Synopsis Taken From The Paperback Edition
‘One day, a failed suicide, Elizabeth Cruikshank, is admitted to the care of psychiatrist Dr David McBride.
She is mysteriously reticent and it is not until he recalls a painting by Caravaggio that she is moved to recount her story.
As her account unfolds, David finds himself unusually touched by his patient’s story of her tragic dereliction of love and trust, and by a haunting sense that his elusive patient’s life has a special resonance for the hidden ‘other side’ of his own.’
About The Author
Salley Vickers was born in Liverpool, raised in Stoke-on-Trent and London, and read English at Newnham College, Cambridge, despite her father’s strong reservations, as this went very much against the staunchly Communist environment she had been brought up in.
Despite having held many and varied jobs, it may have been her social worker mothers influence, that led her to later pursue careers as a teacher of children with special needs, then eventually a psychoanalyst.
Following the unprecedented success of her books, Salley now chooses to write full time, suplementing this with her return to an earlier career as a lecturer, this time in a wide variety of subjects which encompass her love of art, religion, literature and psychology.
Her love of the arts is also reflected in the private time she indulges in opera, dancing and poetry – together with her other passion, bird-watching
My Thoughts About The Book
Without giving away too many spoilers, as this book has quite a narrow narrative and storyline, so it would be easy to do so, I would just say that if you like a book where the characters truly engage with one another, then this is a must read for you.
The patient and her psychologist, through their sharing of experiences, create a powerful and frighteningly honest reality about life, that left me questioning my own thoughts and actions. Much as it did David McBride, the pschologist in question, who is left to re-evaluate both his personal and professional life, and his ability to make an honest and meaningful difference to the lives of those around him.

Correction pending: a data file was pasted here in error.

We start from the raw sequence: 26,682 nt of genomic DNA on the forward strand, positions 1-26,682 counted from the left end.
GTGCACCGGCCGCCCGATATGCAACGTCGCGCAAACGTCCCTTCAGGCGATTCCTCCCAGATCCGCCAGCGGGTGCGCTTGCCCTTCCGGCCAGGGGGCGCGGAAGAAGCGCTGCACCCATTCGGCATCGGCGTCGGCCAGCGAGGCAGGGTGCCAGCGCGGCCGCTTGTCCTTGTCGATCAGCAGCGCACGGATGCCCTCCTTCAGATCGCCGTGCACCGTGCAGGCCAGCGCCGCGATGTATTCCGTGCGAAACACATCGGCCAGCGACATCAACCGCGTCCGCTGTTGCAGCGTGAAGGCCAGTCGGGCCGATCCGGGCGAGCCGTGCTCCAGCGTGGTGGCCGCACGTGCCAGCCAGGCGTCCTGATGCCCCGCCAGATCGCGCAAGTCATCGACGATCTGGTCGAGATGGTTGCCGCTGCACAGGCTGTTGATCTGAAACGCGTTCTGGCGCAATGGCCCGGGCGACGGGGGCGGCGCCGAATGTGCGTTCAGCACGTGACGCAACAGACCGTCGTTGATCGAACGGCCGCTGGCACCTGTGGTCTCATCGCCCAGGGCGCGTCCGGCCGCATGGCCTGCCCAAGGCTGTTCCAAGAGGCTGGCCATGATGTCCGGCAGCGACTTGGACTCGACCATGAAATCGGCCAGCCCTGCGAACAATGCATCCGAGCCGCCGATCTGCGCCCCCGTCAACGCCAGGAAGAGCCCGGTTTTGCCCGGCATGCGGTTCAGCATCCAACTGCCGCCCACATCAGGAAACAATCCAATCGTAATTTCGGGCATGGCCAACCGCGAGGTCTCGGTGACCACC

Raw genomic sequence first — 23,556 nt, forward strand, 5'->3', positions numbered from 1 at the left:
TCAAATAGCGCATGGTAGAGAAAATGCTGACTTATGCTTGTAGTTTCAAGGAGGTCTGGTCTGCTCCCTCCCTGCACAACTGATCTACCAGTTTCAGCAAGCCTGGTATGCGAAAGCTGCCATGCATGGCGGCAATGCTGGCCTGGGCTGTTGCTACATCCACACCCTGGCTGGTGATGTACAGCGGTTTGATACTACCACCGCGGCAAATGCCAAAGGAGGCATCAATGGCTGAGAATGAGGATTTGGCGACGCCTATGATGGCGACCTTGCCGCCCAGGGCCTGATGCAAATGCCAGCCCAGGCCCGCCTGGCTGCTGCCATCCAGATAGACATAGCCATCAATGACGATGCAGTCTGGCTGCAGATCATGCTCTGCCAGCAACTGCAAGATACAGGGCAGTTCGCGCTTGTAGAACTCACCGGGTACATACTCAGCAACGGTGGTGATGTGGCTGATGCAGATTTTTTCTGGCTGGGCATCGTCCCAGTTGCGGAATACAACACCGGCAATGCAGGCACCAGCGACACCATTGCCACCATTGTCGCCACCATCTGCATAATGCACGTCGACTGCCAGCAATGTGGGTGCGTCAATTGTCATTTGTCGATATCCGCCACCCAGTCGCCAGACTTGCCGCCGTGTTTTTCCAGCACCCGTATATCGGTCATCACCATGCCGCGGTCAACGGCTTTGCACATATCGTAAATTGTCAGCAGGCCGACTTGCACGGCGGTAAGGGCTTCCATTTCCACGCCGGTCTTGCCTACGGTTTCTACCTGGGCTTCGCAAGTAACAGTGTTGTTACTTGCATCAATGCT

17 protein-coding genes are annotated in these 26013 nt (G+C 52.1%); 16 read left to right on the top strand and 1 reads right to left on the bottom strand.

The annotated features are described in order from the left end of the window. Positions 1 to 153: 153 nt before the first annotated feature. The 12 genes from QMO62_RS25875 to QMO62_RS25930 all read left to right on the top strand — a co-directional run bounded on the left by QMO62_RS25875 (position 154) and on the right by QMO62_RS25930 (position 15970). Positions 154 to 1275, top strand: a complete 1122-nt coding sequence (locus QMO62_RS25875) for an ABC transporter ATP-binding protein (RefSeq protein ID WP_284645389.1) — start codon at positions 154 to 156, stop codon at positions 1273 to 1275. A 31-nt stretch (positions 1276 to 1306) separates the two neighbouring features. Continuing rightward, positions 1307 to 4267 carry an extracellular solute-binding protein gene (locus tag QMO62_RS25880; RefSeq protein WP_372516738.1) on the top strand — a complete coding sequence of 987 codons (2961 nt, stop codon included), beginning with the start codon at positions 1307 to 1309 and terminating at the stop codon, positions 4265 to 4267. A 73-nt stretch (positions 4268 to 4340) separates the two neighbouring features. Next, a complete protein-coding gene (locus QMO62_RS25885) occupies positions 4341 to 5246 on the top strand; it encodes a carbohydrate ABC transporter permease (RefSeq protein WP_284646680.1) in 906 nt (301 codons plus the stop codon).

The characters are complex, formed with great tenderness and respect, and given a life that is both moving and powerful. The storyline of the psychiatrist trying to help his suicidal patient shifts, page by page, into a shared pain, as their stories unfold together, with each trying to reach some kind of self-understanding, as they confront their failures and regrets with an honesty that can be both moving and painful.
Sometimes I just wanted to shake the pair of them, at other times I wanted to cry for them, or with them, I’m not sure which. The debate about the nature of relationships; love and pain; life and death; self knowledge and lack of self worth, are all skilfully woven into the story, yet presented so directly as to be almost too intimate and too close to home, all making for a totally compelling journey.
It was almost a relief when the couple are finally all talked out and have each, in their own way, come to an understanding and acceptance of their individual circumstances and both make the conscious decision to make the most of every opportunity and move on with their lives, each in a totally new direction.
The story didn’t quite end as I had expected however, although it was quite haunting and beautiful, given the ties throughout the story to the art of Caravaggio, particularly his work titled ‘Supper At Emmaus’, which both inspired them to open up to each other, yet eventually appeared destined to keep them apart.
Not being an art crtitic, I nevertheless spent some considerable time in researching the art and life of Caravaggio and confess to becoming mesmerised by many of his religious paintings, although the man himself appeared to be quite a troubled and not particularly likeable character. To my untrained eye, his paintings seem passionate, yet almost cruel, but with an expressive beauty that captured my imagination.
This book was an impulse buy from a charity shop and has been languishing in my ‘To Be Read’ pile for some considerable time. I wasn’t even sure whether to bother reading it or not, having heard mixed reviews and thoughts about it, but being the kind of person that just can’t part with a book until I have read it, just in case I miss something fantastic, I decided to give it a try.
I am certainly glad that I did save this one from being left unread any longer …
A definite 4 out of 5